CONNECT HOUSE

Sustainable Living

On a brisk, sunny, winter’s morning we were introduced to our client’s home in Orange, Central West, NSW. 

The home had many large rooms with quirks often found in older, previously renovated, homes. A staggered hallway meant a fragmented entry, leading to the rear 1990’s addition which was a vast and unwelcoming living and dining space. Multiple living areas were cold, cavernous and draughty. Views to the iconic Mt Canobolas were obscured. Even the secondary rooms like the bathroom and laundry were dysfunctional for the needs of a young, growing family.

A simple solution

The simple solution was to insert a courtyard into the centre of the home. This would allow warming winter sunlight into the adapted living spaces. Other spaces nearby benefit from the additional light and are consolidated so as to rationalise the previous 1990s addition.

The new component is simply a raised new room – open to the adjacent living areas, whilst oriented to capture the view of Mount Canobolas beyond.

  • Spaces for working, reading and relaxing – well organised, quiet, and basking in the warming midday sun
  • Spaces for sharing, eating and playing are more connected and now look towards the mountain, the courtyard or a thriving garden and backyard.

Adding only 20m2 additional area allowed for an additional bedroom to the home.

Timing and strategies

Very conscious of our client’s time and minimising project duration, this project was intentionally designed to fit within the allowable building envelope. Despite inserting the new internal courtyard and changing the relationship of interior spaces with natural daylight, the design purposely conformed with local building regulations (ie the allowable building envelope). This means that we were able to avoid a potentially lengthy town planning (DA) application and approval process.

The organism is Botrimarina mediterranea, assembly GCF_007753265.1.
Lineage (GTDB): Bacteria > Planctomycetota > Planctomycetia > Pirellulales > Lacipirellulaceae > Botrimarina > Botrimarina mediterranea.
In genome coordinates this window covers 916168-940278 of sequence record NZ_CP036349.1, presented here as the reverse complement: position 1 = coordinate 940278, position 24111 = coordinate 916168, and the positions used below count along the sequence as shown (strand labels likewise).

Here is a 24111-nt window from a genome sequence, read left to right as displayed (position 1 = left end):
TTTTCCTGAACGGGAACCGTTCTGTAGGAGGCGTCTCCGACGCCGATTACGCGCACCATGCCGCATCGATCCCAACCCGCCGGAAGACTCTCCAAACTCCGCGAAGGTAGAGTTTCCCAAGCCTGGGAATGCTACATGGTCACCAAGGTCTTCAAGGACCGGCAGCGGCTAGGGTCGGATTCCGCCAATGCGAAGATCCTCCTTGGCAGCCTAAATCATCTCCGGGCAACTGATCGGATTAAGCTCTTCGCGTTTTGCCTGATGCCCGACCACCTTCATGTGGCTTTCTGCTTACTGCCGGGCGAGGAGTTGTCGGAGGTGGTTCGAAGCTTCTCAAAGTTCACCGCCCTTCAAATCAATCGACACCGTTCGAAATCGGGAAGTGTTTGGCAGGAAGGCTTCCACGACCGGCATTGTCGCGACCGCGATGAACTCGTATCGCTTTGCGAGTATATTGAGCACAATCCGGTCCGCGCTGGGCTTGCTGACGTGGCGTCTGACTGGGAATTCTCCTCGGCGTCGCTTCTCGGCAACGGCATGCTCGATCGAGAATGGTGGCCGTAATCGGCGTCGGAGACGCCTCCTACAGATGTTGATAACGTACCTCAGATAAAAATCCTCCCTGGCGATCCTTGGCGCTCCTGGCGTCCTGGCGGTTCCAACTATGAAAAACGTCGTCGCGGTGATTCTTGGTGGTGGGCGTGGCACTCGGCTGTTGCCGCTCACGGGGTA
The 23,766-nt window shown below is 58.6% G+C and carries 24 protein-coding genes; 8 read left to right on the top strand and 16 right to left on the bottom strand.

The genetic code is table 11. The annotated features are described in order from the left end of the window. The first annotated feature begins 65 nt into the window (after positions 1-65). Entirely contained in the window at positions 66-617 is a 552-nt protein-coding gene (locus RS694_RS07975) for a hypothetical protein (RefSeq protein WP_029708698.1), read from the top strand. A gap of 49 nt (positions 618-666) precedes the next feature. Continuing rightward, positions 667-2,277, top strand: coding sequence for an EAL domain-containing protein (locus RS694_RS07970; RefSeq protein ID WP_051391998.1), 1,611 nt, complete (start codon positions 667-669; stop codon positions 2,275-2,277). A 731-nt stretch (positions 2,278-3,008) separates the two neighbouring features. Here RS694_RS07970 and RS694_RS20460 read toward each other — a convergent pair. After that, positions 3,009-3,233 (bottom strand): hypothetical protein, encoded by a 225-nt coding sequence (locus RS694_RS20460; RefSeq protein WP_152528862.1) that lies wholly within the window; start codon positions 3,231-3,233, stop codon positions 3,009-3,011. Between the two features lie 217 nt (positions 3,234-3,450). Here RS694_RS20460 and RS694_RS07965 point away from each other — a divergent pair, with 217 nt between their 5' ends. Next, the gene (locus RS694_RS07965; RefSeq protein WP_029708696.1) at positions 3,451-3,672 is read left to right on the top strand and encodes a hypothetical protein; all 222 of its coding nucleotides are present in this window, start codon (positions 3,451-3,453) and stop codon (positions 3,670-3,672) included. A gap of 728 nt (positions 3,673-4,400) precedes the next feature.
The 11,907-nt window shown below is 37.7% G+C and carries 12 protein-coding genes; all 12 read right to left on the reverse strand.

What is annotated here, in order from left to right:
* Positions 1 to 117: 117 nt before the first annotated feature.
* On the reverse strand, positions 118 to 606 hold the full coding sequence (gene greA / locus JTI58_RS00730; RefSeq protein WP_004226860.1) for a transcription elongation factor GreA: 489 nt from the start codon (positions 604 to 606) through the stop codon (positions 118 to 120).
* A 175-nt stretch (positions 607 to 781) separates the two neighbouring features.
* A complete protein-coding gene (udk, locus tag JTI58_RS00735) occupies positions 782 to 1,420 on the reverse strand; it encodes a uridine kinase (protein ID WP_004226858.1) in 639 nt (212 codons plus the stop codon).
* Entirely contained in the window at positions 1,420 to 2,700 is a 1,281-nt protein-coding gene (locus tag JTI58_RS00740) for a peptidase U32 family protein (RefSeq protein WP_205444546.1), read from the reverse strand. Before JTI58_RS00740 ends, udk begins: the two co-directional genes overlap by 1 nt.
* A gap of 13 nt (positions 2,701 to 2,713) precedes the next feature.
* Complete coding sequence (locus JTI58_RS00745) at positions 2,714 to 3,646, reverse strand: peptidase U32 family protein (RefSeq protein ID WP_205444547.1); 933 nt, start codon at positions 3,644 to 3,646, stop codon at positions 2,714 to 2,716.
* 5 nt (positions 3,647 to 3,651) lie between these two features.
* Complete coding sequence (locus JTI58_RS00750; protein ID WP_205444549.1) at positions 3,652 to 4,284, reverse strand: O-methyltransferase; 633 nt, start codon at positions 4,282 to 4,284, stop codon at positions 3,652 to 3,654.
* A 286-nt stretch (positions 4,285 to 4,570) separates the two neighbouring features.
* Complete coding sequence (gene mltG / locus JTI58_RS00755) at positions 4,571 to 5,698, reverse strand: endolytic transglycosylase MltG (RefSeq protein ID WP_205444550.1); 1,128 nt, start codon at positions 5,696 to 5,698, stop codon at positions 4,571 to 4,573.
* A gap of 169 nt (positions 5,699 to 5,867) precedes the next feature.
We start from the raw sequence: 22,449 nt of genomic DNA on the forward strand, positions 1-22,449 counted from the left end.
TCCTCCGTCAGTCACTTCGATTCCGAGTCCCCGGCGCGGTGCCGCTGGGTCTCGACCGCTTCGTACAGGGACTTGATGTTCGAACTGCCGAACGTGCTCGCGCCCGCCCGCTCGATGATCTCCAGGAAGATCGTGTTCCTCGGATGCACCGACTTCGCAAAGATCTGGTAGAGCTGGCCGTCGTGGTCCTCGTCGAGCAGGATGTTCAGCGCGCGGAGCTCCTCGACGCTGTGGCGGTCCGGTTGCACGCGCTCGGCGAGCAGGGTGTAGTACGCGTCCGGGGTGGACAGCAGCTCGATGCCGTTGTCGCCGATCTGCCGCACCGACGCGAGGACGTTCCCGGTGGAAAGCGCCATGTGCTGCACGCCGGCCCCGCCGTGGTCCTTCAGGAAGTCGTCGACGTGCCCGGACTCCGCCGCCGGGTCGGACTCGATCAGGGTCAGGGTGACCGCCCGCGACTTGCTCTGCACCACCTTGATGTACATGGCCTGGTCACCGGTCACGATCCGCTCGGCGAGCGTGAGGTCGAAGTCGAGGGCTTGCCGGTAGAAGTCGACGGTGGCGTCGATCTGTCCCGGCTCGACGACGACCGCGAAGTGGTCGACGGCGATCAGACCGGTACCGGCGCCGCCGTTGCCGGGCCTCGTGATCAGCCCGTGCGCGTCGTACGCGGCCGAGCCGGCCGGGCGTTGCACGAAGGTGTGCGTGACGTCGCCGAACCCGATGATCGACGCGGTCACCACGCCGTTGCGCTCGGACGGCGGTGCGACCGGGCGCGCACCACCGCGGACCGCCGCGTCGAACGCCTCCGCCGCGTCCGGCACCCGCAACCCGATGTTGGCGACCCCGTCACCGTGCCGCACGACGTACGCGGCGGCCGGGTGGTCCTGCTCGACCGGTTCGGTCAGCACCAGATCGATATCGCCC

Orange is a cold winter city, often with overnight frosts, sometimes snow, and clear brilliant blue skies by day. This house needed to be designed to be warm and cosy on the inside during winter, and light, bright, and well ventilated in the summer months.

Our clients’ priority was to maximise the energy efficiency of the home in order to minimise heating and cooling costs. One strategy was to specify thermally-broken window and doors frames with double glazing to minimise heat/cool transfer through the glazing – which can typically contribute up to 30% of the home’s heat gain and loss.

We were also very conscious of protecting the living spaces from any sun entry to interior spaces during the summer period. We did this by designing new roof areas to extend over the north-facing walls and windows. This provides for large eaves, specifically sized to allow shading to north facing windows and glazed doors. For higher roof areas, additional sun-shading louvre units provide the same shading effect.

In addition, high performance insulation wraps the house (including roof, ceiling, walls and floors) in high R-value insulation will provide greater protection and reduction of summer heat transfer.

Strategic Details that Support the Design and Client Requirements

Materials specified are locally sourced, like the FSC-certified Blackbutt specified for all flooring and joinery. We were also conscious of the whole-of-life-cycle for joinery materials. So instead we specified FSC-certified formaldehyde-free plywood, which has greater potential to be recycled in the future, and won’t leach toxic volatile organic compounds (VOCs) into the family home.

Project Update: We have completed the Construction Documentation stage of the project, with full architectural drawings and specifications. These are now ready for our Client to source a builder and complete their renovation. We are very excited to see the final product soon!

Project Team
Architecture and Interior Design
Cathi Colla Architects
Structural Engineer
Cook & Roe Structural Engineers
Energy Rater
Efficient Living Sustainable Building Consultants
Project Details
Architectural Services
Concept Design, Developed Design and Contract Documentation
Project Status
Construction pending

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